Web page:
Because business coaches work with each person on a one-to-one basis and take into consideration each individual’s personality and style, they are very successful in helping people achieve goals and move up in their careers quickly. A coach expert listens within, has only the best interest of that particular client in mind. The relationship is confidential and trustworthy.

The coaching model was so successful on a business level that a demand arose for personal “life coaches” as well.  A life coach or personal coach is a person who helps a client set goals for his or her future, determine steps to reach each goal, and cheer the person as he or she moved toward his or her definition of success. The goals do not have to be about money or career, but can be goals like “To become closer to my husband,” “To make time for painting,” or simply “To have more fun.”

Unlike business coaches, a life coach for parents could work over the telephone instead of face-to-face in an office setting.

The average personal coach charges above $100 per hour, but the range of fees is from a low of $25 to a high of $300 or more. A personal coach at the top of the field can make in the range of six to seven figures per year range, but the vast majority of coaches earn about $40,000 to $80,000 annually, depending on their part-time or full-time focus in the coaching field.

Coaching Moved away From The Medical Model

In 1992, Thomas Leonard started the first training institute for coaches.  His “Coach University” trained people through teleconferences.  In the same year, Laura Whitworth founded The Coaches Training Institute in San Francisco, which provided training through weekend universities.  Whitworth’s association, the Personal and Professional Coaches Association, merged with Leonard’s International Coach Federation (ICF) in 1997. The ICF organization developed standards of ethics and practices for the profession.

Yet from the beginning of the coaching profession, there was a lot of overlap between psychotherapy and coaching.  For one thing, many people entering the new field of coaching had backgrounds as therapists or business. Yet in time, coaching has moved away from the medical model.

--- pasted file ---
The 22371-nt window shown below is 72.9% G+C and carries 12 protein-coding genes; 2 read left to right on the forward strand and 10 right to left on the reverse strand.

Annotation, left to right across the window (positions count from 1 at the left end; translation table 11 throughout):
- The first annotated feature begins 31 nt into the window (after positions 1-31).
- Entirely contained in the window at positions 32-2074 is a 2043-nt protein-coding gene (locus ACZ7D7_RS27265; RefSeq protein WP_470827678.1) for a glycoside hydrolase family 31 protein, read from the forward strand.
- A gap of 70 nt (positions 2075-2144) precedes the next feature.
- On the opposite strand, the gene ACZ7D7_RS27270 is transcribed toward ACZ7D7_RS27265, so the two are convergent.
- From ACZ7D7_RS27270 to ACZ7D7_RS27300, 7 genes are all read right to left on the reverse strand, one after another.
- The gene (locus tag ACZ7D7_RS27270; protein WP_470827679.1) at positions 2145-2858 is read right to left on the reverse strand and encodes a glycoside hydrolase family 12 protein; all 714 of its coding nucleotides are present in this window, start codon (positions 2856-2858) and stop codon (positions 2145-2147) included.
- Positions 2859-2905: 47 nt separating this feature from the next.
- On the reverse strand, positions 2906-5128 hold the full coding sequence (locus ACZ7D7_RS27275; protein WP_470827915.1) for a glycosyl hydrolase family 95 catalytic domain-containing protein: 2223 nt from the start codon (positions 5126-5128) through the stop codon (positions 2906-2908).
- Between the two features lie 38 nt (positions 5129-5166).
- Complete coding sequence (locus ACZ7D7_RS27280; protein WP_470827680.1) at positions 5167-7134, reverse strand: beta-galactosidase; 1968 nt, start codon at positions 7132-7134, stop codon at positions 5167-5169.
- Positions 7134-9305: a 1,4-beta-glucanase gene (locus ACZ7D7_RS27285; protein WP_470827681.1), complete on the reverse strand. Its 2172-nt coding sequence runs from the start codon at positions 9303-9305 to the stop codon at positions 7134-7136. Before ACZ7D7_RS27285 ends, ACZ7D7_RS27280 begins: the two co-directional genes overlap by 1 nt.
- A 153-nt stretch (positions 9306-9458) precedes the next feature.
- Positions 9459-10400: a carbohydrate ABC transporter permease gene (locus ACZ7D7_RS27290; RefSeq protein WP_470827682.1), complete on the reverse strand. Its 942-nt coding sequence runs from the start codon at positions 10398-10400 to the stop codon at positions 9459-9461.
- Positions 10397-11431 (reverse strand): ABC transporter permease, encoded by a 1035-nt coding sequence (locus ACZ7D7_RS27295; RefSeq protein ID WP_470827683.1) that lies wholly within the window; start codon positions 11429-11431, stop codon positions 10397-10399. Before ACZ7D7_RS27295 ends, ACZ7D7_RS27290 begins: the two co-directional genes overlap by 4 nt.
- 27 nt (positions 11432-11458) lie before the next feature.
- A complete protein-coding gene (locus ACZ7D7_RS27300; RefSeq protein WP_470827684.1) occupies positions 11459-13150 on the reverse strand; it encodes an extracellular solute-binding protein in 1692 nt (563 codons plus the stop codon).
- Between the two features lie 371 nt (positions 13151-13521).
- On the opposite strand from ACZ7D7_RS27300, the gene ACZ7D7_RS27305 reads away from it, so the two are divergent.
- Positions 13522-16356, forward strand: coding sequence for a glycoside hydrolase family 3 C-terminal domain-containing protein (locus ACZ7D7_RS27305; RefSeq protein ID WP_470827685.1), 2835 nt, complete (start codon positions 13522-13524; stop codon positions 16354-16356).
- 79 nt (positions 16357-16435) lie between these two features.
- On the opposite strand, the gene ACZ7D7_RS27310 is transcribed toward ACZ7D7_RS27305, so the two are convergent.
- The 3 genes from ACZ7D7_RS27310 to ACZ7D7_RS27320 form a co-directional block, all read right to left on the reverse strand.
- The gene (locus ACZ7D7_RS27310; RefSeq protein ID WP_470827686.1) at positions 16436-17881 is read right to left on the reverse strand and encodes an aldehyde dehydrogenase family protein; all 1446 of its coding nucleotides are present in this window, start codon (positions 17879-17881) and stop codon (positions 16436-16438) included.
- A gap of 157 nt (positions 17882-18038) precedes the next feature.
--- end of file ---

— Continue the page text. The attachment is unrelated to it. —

Isn’t it great that you don’t have to be a psychologist or a medical professional to be a parent coach? Let’s take a look at our parent coaching certifications and get going on the way to success:

Parent-Family Coaching Programs

Dr. Caron Goode

Dr. Caron Goode

Founder of the Academy for Coaching Parents

CHECK OUT THIS NEW ONLINE COACHING PROGRAM

FOR PARENTING AND FAMILIES

Free Course –Free Course-Step-One-How to Formulate Your Coaching Procedures

Do you have a plan for coaching procedures for your business? The most efficient ways to deliver new business strategies and increase your coaching income are the goals for this blog course.

  • Do you have a stand-alone coach training program?
  • Do you have a group coaching program you offer weekly or monthly?

If you already have these types of programs, then your clients might be ready for the in-depth one-to-one coaching program. The package is a "top of the funnel" offer when establishing coaching procedures. 

Your clients would have read your free blog articles, perhaps participated in a group program, or enjoyed an online course. They know you and recognize your work. They know your value, and they'll be more than willing to pay for continued access to you. Moreover, your business experiences make you the perfect person to work with other emerging, talented business women. Your next step is to formalize the coaching package and make it available for sale.